In the cool I could stow my rotten-lemon memories or look at them head-on and it made almost no difference. My mother’s first suicide attempt became the size of a suitcase that fit neatly into the overhead bin. Or I could pull it out, examine the contents, rummage and rearrange, check items off the list. I found her. I was seven. The bathroom, all white, with a Jackson Pollock of blood sprayed on the wall. It was beautiful. Sick, I looked at the bloody artwork. Mom held her arms to quell or hasten the bleeding and looked, imploring, into my eyes. I dropped my Powerpuff backpack and we looked at each other for an ice age before I started screaming. The event split my life in two. To this day I toggle between the halves.

The second time I was called out of school. Before my father sent a car, a nurse talked to me. Your family needs you right now, and I nodded and swung my legs beneath the office seat, swing-swing. I  couldn’t stop wondering what my mother’s eyes had been imploring, that first time. Please help me or please let me die—which one? Your mother needs you to be a big girl, said the nurse. How? SWING-SWING until a loose leg of the seat broke and I fell to the ground. The nurse wiped my cut, placed a Band-Aid over it.

The third time I had almost finished my dissertation, entitled By Tooth and Talon: Unimodal Narrativity in the Spatial Replacement of Colonized Bodies. 

My father’s text message: It’s happened. Come home.

I still don’t know what he meant. I never went home. She’s still a Schrödinger’s mother, alive and dead simultaneously. Mom… mom, says my sobbing heart. Forgive me, mom. But I feel nothing, I just know “mom” is the shape my feelings would take if I had them.

Pack the suitcase. Put it away. Light the lighter, boil the pill. Another brick in the palace of ice.

 

Star and I were fired at the same time. The only surprise was how long it took management. In the office, a melancholy man missing almost all of his hair wanted to teach us a lesson.

“How many days has it been since you’ve been to work?”

He waited. Star made a show of counting off on her fingers. 

When it became clear he expected an answer, I said, “Thirteen?”

“That’s right. Is that acceptable employee behavior?”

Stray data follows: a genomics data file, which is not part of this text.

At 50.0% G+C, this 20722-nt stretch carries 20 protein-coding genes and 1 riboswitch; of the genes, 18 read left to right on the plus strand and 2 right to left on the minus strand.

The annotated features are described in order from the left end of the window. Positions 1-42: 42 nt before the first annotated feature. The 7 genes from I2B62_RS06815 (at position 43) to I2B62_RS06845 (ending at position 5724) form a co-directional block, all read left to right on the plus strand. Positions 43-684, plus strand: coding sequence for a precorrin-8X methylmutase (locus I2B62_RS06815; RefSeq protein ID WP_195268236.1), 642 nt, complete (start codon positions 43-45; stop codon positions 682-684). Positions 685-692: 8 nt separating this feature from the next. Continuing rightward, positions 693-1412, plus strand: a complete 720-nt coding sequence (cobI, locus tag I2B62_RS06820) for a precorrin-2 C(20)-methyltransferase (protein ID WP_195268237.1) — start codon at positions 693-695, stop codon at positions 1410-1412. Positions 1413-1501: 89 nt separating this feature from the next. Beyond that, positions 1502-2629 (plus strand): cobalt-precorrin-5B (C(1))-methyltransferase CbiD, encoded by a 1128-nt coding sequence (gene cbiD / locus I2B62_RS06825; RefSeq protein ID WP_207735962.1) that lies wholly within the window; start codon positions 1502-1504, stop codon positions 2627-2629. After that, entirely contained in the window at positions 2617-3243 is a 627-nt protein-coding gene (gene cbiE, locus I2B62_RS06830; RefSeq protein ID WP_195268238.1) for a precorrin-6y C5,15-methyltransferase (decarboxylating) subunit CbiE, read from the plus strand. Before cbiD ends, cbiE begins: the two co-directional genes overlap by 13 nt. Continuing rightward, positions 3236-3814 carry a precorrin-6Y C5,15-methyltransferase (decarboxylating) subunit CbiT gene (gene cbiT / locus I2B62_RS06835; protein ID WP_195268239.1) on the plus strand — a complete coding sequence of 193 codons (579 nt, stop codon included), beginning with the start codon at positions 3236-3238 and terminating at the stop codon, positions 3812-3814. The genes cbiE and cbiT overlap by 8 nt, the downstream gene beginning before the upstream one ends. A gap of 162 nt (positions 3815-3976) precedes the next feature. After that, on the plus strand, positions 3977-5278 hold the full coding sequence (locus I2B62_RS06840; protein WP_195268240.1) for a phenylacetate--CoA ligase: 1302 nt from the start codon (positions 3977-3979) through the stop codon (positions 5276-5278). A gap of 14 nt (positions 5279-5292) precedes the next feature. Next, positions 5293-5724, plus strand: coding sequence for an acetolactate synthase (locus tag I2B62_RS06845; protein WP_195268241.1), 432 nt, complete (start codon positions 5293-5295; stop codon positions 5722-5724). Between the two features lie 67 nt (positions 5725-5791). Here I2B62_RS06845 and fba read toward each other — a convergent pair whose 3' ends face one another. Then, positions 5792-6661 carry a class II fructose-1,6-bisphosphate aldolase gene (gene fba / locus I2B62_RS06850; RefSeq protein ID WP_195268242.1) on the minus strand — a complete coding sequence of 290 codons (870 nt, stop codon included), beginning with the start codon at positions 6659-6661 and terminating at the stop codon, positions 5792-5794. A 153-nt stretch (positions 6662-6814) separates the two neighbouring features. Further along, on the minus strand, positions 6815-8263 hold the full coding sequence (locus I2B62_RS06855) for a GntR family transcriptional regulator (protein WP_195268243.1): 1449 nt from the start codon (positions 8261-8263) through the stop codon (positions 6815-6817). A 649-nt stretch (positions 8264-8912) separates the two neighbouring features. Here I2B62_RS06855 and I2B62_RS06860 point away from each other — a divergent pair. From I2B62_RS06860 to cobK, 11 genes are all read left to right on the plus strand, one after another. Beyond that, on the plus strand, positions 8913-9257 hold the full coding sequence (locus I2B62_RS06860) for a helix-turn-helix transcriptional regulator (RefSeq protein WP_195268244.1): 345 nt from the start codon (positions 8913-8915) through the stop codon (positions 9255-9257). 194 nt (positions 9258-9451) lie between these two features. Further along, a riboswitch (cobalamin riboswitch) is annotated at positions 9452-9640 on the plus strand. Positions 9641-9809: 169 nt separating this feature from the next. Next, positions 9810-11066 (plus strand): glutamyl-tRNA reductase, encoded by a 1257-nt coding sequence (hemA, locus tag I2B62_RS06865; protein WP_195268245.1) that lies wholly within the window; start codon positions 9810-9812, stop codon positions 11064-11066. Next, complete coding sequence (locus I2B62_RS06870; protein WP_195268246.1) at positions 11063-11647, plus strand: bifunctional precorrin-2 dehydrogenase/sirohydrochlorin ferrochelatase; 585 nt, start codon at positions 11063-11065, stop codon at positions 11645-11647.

This time we remained silent.

Mr. Melancholy cleared his throat. “OK. I’m letting you go of course. I’d offer back pay but you frankly haven’t earned it.”

Star and I left the site in a strange glee. We got immediately cool in her apartment.

“You ever ‘jump the moon?’” she said. Her tree trunk arms loose behind her head in our makeshift hammock—blanket tied to girders.

“What’s that?”

“That’s when you mix ice-nine with firefly. It’s hardcore. It’s off the hook.”

Mister said, “Don’t do it, girl,” and his non-milky eye had real concern in it.

I sighed a long sigh. I was happy with the current arrangement. But I wasn’t.

We jumped the moon. Star mixed it up and I felt it flow through my queered veins, and I said, “Today’s the day.”

“What day?” she said.

“Chekhov’s bullet,” I said.

“You mean—”

“It goes off today,” I said.

While I watched the flame tree became something else. A gale force shook its fruit and leaves. The air turned violent in my throat. A strong wind could topple all of this, all of us, the whole fucking city, the grinning construction site that never became a building, this House of Fecklessness, exploding all the figurines in the gift shop, until all that was left was myself and Rick, his screaming jack-o-lantern face and endless consuming need and the freshness of his fire. The dead lake within me became a churning ocean, sweeping me up on my feet.

The tree out the window swung its pendulous fruit until the wind stripped the leaves and fruit and sent them hurtling through space. My heart was the wind, a wind that screamed, destroying and purifying as it went.

“Let’s go then,” said Star, her face going malevolent with love.

We went to my house.

Rick was watching Complete Blackout on TV.

“That’s him?” Star said, incredulous.

“Who’s this,” said Rick.

Star feinted at him and he recoiled.

I pushed her aside, got up into his face. I breathed on him, and he stepped back. 

“Come on,” I said. “Put your hands here.” I indicated my throat. “See what happens.”

Rick whimpered. He shook his head.

“Do it,” I ordered, and he stepped forward, pressing his thumbs into my Adam’s apple, rest of the fingers behind my neck. Squeezed. Before my eyes went dark I saw him start to cry.

My head tipped up. I was close to unconsciousness. I wasn’t sure if I wanted him to kill me or Star to kill him before she killed me. I let my hands fall to my sides. Clouds began to fill my ocular cavities. Sounds pulsed. I felt confusion. I felt relief. I felt, strongly, that a change was cresting very nearby. 

“Mom,” I tried to time when my body gave up.

And then Star was beside us. I fell to the ground with a slap. My breath was ragged. The ice-nine and firefly zinged in confusion around my body, into my hands and toes and brain, through my spleen. My body was a city. The arteries were clogged with traffic. The city of my body was about to explode. Sewage, building pressure, was about to erupt through all the city manholes over the buildings and cars and foliage and people. I don’t know what she meant, I thought crazily, I don’t know what she was trying to say.

Star punched and punched. She was wearing brass knuckles. I didn’t know when that happened. She punched Rick into a rag doll. Stop, I said, but didn’t because no noise came out. 

“Motherfucker,” said Star. She was kicking now with steel toes. It wasn’t Rick she was kicking. It was someone else.